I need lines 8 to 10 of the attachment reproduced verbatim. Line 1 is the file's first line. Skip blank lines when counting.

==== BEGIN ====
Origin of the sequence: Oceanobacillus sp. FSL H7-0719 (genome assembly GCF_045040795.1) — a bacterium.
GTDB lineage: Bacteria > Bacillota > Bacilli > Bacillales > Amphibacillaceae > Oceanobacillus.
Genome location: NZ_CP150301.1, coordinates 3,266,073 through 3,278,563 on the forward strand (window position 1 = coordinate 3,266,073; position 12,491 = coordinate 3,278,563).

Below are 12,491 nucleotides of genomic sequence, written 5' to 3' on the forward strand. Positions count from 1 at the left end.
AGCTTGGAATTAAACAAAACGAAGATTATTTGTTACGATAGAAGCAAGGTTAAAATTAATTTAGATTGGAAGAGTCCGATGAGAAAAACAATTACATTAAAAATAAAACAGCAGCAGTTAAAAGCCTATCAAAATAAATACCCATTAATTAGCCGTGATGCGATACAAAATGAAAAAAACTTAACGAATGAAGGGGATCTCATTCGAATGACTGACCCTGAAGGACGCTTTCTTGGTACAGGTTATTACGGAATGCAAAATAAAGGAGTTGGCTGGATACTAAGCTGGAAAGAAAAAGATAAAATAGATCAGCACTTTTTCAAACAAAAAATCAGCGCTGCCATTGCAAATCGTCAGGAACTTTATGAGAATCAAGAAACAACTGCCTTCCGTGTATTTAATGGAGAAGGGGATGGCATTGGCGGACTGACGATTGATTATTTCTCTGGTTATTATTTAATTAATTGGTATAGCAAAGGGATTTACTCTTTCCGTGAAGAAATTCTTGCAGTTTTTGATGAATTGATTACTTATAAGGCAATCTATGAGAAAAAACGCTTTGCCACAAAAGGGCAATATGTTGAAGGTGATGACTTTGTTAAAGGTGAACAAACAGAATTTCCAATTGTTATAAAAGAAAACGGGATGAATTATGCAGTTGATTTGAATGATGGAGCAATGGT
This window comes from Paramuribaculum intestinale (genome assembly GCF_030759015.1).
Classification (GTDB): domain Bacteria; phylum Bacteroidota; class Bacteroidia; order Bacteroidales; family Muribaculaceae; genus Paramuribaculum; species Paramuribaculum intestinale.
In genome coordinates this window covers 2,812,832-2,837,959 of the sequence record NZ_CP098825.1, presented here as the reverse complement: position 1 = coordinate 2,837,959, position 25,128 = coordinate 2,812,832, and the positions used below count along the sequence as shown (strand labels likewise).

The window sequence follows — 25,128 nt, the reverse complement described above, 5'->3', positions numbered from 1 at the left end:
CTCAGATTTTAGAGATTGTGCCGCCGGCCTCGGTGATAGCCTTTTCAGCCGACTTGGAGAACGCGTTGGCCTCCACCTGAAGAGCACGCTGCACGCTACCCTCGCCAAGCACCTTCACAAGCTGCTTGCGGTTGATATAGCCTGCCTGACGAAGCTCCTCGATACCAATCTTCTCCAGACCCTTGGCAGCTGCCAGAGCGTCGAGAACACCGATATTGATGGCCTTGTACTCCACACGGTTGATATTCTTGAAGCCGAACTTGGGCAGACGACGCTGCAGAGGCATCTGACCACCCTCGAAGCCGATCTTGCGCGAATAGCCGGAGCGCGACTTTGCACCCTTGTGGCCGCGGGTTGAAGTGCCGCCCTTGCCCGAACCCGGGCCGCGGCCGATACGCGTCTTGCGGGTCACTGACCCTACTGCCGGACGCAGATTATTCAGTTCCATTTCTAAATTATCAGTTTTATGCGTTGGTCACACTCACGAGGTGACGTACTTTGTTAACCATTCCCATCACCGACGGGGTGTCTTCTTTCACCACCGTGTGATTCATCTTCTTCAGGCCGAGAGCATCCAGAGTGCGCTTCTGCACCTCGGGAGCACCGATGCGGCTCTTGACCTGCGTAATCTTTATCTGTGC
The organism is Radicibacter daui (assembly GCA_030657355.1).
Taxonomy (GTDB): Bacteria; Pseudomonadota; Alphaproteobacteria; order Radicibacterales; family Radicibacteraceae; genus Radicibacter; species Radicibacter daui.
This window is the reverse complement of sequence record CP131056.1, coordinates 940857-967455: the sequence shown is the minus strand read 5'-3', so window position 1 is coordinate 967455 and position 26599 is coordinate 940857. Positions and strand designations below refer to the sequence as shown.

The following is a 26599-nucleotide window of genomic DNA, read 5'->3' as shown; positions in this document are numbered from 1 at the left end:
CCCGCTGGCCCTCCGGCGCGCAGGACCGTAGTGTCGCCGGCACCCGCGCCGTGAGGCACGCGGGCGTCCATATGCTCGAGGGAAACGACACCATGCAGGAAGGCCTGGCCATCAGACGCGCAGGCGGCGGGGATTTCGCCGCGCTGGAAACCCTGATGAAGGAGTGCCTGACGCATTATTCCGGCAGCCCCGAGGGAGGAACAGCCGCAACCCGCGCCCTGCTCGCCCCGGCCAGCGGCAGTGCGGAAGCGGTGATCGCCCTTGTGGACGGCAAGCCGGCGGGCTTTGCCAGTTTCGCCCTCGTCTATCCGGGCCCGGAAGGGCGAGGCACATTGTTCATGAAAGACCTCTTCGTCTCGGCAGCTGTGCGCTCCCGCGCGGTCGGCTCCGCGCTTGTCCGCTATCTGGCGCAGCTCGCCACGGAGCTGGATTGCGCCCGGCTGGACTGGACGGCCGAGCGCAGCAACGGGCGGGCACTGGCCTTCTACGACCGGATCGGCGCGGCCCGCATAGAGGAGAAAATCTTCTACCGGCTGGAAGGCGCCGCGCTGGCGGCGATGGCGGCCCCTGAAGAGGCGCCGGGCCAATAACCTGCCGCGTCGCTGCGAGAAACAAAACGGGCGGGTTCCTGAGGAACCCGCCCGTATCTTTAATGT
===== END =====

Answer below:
In genome coordinates this window covers 2,812,832-2,837,959 of the sequence record NZ_CP098825.1, presented here as the reverse complement: position 1 = coordinate 2,837,959, position 25,128 = coordinate 2,812,832, and the positions used below count along the sequence as shown (strand labels likewise).

The window sequence follows — 25,128 nt, the reverse complement described above, 5'->3', positions numbered from 1 at the left end:
CTCAGATTTTAGAGATTGTGCCGCCGGCCTCGGTGATAGCCTTTTCAGCCGACTTGGAGAACGCGTTGGCCTCCACCTGAAGAGCACGCTGCACGCTACCCTCGCCAAGCACCTTCACAAGCTGCTTGCGGTTGATATAGCCTGCCTGACGAAGCTCCTCGATACCAATCTTCTCCAGACCCTTGGCAGCTGCCAGAGCGTCGAGAACACCGATATTGATGGCCTTGTACTCCACACGGTTGATATTCTTGAAGCCGAACTTGGGCAGACGACGCTGCAGAGGCATCTGACCACCCTCGAAGCCGATCTTGCGCGAATAGCCGGAGCGCGACTTTGCACCCTTGTGGCCGCGGGTTGAAGTGCCGCCCTTGCCCGAACCCGGGCCGCGGCCGATACGCGTCTTGCGGGTCACTGACCCTACTGCCGGACGCAGATTATTCAGTTCCATTTCTAAATTATCAGTTTTATGCGTTGGTCACACTCACGAGGTGACGTACTTTGTTAACCATTCCCATCACCGACGGGGTGTCTTCTTTCACCACCGTGTGATTCATCTTCTTCAGGCCGAGAGCATCCAGAGTGCGCTTCTGCACCTCGGGAGCACCGATGCGGCTCTTGACCTGCGTAATCTTTATCTGTGC